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### Re: So what is an array slice anyway?

by antirice (Priest)
 on Aug 26, 2004 at 03:25 UTC ( #385896=note: print w/replies, xml ) Need Help??

in reply to So what is an array slice anyway?

Behold!

```my @p = (0..10);
my @q = (1..9);
if ( ( () = @p[0,1,2] ) == ( () = @q[3,6,1] ) ) {
print "p slice == q slice\n"
}

You can either assign your slice directly to an array and compare the scalar value of the arrays or you can use ( () = LIST ) and compare them directly.

Disclaimer: I also like Lisp, so I see some beauty in the parentheses bomb.

antirice
The first rule of Perl club is - use Perl
The
ith rule of Perl club is - follow rule i - 1 for i > 1

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Re^2: So what is an array slice anyway?
by beable (Friar) on Aug 26, 2004 at 04:52 UTC
That's an interesting thing to be doing. However, I think the person who asked me the question is actually trying to find out whether arrays and array slices are "equal" by using the "==" operator. I tried to explain how it was comparing the number of elements in arrays by using scalar context, but he suddenly went to bed. I was hoping there would be a function in List::Util to compare arrays and return if they are equal, but no luck there. Sorry for not making that clear before. What he wants to do is to 1) compare arrays to see if they have all the same elements in, and 2) compare array slices to see if they have all the same elements in. I think he should just write a subroutine to do it. But I sure think he shouldn't be using "==" to do it.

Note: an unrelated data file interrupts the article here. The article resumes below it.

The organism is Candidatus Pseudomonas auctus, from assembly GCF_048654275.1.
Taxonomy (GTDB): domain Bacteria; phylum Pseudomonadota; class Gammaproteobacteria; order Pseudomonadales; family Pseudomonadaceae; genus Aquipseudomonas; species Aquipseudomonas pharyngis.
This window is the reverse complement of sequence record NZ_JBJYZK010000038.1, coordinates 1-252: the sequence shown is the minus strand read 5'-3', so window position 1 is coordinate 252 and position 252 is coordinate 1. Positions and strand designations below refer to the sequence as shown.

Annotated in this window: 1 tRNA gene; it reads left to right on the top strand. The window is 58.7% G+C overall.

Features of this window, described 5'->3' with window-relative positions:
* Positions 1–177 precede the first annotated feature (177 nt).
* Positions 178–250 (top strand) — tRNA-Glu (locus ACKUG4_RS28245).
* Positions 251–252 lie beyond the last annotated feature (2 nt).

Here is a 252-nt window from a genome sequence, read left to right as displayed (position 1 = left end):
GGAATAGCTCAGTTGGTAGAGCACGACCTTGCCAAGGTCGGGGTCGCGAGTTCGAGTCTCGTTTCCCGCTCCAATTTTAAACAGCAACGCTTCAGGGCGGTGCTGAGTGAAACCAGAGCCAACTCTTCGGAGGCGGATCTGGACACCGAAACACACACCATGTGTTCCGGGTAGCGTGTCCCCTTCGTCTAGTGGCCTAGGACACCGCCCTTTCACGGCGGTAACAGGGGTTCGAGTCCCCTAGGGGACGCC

Here's an idiomatic way to test whether the contents of two arrays are equal — assuming the elements are numbers, anyway.

```print "equal\n"
if @array1 == @array2
and !grep \$array1[ \$_ ] != \$array2[ \$_ ], 0 .. \$#array1;

In scalar context, grep evaluates to the number of elements it returned, so that condition says "if both arrays have the same length, and if no elements are found which are not equal".

Makeshifts last the longest.

Okay, here's what I'm going to give him. Hopefully it will make him think again about using == for this sort of thing. Hopefully it has enough examples and pointers to the documentation to show him what's up.

I do this sort of thing a lot. List::Compare makes it pretty easy.

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